(NEW YORK) — After telling the American public he sees “glimmers of very, very strong hope” during his daily Coronavirus Task Force press briefing, President Donald Trump maintained that the next two weeks will be “painful” and called COVID-19 a “monster.”
President Trump and Dr. Anthony Fauci then spoke about how the pandemic is disproportionately affecting the African American community.
While African Americans make up only 12.1 percent of the U.S. population, states are reporting a disproportionate amount of deaths within the black community versus other demographics.
Said Fauci, “We are very concerned about that. It is very sad. There is nothing we can do about it right now except to give them the best possible care to avoid complications.”
Dr. Deborah Birx, the task force coordinator, clarified those comments on Monday, “We don’t want to give the impression that the African-American community is more susceptible to the virus. We don’t have any data that suggests that. What our data suggests is they are more susceptible to more difficult and severe disease, and poorer outcomes.”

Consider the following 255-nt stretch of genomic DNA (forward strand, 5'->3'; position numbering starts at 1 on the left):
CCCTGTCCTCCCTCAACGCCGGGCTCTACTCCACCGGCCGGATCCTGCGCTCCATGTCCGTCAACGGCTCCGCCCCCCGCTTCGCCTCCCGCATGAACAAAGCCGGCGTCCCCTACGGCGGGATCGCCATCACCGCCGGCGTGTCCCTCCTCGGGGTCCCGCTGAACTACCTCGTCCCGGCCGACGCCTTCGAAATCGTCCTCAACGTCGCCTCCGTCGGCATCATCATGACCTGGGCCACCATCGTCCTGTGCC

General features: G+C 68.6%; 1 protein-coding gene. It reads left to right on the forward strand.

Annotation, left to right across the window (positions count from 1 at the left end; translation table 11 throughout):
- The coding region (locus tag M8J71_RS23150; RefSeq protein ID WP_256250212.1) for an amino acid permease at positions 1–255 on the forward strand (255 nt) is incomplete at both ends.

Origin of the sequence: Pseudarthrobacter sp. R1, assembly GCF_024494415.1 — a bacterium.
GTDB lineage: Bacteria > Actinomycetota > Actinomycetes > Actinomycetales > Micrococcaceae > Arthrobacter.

As for flattening the curve in all communities, Surgeon General Jerome Adams, on ABC’s Good Morning America that he’s encouraged by the decline in activity reported in the country’s hot spots like Washington and California.
“I feel a lot more optimistic again because I’m seeing mitigation work,” he said. He also strongly encouraged the American public to continue practicing social distancing and wearing face coverings when outside.
There are currently over 396,000 COVID-19 cases in the U.S. as the death toll creeps closer to 13,000.
Worldwide, 1.4 million people have been infected by the virus and at least 81,865 people have died as of Tuesday.
Italy remains the country with the highest death toll, over 17,100.
Copyright © 2020, ABC Audio. All rights reserved.